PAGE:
I Should Be at Church

It’s a Sunday morning, and I should have gotten everyone up on time (and against their protests) and gone to church. But I didn’t. I chose sleep for the second week in a row, in a long string of sporadic attendance, over worship.

When we lived in California, we never missed a Sunday unless someone was sick. We went to a church of about 350 members. I ran a women’s group on Mondays, my husband helped with Youth Sunday school (both High School and Elementary) and at one point was an Elder. My kids were involved in AWANA and I published the church’s newsletter, not to mention the countless times we volunteered for church events. I don’t tell you all of this to brag, I tell you all of this to show the difference between then and now. To show you I’m not just complaining, that I know things should be better, and that I know they CAN be better.

Fast forward 4 years, and we’re living on the opposite coast, and we should be well established with a new church family. But we’re not, and I know I’m not alone. At least, I don’t think I am.

We’ve been to something like five churches trying to find our fit, our new church family. The churches have varied in size from nearly nonexistent to mega-church all in attempt to find the fit…not God, but the fit. God has been in every one of the churches we’ve been to. But the difference is the people, and not God.

I mean no disrespect to the Church. I love the Church. I believe in the Church. I’m just a little frustrated. The churches we’ve encountered are just different than what we are used to, or it could be a symptom of the times. They are much more corporate, especially the mega churches, which my area seems to have a lot of. I don’t think they mean to be, and I know it’s probably a symptom of trying to serve so many different people. But classes and groups meet generally in 6 week spurts or from September to May, so you never really get a chance to share in one another’s lives. I WANT MORE. I WANT the dirty, nitty-gritty that our lives hold. I WANT to stand shoulder to shoulder with my Christian brother or sister and go through their trials and celebrate their victories. And an hour on Sunday or a few hours during a class won’t get me the intimacy of those friendships that I miss.

The one thread I’ve found running through ALL of the churches, no matter what size, is the feeling of ISOLATION. It doesn’t matter how long we attend a church, we just never seem to connect. And we’ve tried. At the large churches, we never see the same people twice. From the time we walk in the doors and are greeted with a “hello” and a smile to the time we leave with a “goodbye, have a nice day,” sometimes those are the only words that will be spoken to us. Fortunately, my kids have managed to make friends in Sunday school, but those friendships seem to end as we leave the church doors. They seem to be reserved for “while in church only.” No one seems to linger after church is over. Most people race for the parking lot to get on with their Sunday.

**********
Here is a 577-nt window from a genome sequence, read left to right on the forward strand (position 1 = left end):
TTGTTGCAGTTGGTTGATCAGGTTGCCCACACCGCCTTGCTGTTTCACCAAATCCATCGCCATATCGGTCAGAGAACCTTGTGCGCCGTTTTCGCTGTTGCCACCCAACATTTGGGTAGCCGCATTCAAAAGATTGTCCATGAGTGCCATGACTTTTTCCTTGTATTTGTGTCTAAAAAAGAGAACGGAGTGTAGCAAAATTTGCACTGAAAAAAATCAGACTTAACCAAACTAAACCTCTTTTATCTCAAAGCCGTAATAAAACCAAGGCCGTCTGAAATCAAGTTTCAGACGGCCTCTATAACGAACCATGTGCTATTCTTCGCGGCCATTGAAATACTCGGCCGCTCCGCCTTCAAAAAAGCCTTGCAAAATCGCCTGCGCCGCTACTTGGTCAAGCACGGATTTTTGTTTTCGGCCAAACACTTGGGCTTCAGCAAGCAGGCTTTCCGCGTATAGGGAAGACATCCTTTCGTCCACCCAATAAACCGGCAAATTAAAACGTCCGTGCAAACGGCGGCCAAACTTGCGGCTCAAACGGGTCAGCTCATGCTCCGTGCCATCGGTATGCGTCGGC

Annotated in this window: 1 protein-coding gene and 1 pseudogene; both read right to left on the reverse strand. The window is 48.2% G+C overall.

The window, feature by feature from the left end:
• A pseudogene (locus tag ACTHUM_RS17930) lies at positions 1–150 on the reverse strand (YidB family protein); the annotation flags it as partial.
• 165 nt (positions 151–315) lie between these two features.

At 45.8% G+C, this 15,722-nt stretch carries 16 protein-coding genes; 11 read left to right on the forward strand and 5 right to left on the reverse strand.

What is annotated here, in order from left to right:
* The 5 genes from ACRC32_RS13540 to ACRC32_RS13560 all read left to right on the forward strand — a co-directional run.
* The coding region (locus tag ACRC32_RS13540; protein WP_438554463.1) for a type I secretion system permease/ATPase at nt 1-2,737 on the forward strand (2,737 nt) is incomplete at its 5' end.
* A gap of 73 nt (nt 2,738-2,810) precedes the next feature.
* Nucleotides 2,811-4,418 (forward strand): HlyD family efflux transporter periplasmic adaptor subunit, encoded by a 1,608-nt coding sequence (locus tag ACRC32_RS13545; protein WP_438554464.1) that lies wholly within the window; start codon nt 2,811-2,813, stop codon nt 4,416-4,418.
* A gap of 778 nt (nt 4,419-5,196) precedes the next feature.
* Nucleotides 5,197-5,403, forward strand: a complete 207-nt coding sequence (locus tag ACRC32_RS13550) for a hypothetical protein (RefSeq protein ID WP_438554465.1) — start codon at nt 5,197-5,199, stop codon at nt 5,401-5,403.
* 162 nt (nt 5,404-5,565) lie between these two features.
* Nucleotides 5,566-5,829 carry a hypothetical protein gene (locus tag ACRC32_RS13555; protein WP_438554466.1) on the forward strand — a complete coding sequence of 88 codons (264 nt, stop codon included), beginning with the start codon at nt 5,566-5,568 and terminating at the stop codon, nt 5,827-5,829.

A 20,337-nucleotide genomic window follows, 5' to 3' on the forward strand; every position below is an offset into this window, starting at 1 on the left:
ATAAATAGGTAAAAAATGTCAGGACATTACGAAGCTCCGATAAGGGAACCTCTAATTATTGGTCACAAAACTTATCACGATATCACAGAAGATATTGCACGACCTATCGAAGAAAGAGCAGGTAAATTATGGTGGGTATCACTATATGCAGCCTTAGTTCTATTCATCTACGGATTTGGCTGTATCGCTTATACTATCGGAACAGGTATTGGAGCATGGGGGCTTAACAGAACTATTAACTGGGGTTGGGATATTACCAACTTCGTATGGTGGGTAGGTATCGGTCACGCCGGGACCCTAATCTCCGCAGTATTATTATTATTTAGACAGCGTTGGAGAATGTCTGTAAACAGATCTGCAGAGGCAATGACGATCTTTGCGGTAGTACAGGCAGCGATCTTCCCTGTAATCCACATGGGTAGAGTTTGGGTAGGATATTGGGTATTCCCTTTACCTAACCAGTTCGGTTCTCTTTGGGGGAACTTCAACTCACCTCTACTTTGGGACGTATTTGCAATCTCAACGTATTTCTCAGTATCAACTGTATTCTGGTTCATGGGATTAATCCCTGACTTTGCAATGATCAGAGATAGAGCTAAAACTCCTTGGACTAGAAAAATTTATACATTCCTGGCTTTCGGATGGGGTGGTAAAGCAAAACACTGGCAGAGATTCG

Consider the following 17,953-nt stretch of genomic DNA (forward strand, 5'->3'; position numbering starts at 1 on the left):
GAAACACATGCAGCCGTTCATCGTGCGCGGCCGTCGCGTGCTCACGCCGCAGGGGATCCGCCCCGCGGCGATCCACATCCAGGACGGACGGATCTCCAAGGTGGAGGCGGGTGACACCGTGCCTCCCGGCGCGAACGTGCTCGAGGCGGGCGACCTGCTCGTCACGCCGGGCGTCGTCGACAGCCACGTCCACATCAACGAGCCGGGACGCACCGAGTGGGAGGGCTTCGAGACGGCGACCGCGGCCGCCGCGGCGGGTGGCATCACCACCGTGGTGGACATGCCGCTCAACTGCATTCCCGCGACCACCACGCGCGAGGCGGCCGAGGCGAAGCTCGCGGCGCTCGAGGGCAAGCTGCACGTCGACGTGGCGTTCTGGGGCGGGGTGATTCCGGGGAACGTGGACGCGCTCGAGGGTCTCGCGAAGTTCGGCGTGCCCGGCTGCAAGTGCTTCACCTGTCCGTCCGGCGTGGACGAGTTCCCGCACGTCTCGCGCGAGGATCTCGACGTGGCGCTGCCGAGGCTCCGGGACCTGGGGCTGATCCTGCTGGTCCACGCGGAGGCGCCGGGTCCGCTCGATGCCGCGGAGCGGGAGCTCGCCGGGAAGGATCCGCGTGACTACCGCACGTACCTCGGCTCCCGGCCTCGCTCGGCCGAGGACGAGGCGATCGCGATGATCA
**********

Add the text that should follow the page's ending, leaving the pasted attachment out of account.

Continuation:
As Christians we’re called to be part of the “Body of Christ” but that body has to RELY on one another and LEAN on one another to function. And it seems like a bunch of body parts not communicating, but rather working separately from one another.

I know there are other people within the church walls feeling the same as me. I know it’s up to us to get involved and reach out. But the times that I’ve tried, I’m either too late because a class has already started, or a group is already established. Not to mention that, for me, not being able to drive makes it really hard (if not impossible) to get there sometimes. And the church is just too big to make a friend that would be willing to give a girl a ride now and then.

So if you’re in a large church this Sunday or next, do me a favor and turn around and greet the person seated behind you. It may make the difference in them ever coming back again. And if you’re brave enough, go one step further and invite them to an upcoming church function, AND OFFER TO MEET THEM THERE so they won’t feel so alone. I promise you that you’re effort won’t be wasted. They may think you’re weird, but it’s a chance you should take. You may even make a friend for life.

Have you had similar experiences with church? How did you get past it?

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3 thoughts on “I Should Be at Church

  1. It’s such an excellent challenge that you put forth to greet someone and invite them to an event AND offer to meet them. I feel this way often at our local mosque which we have attended for the past 10 years. Very cliquey:/ I would love to see what people suggest. xo

    Liked by 1 person

  2. Pingback: I’ve Lost My Social Skills | Write Side of the Road

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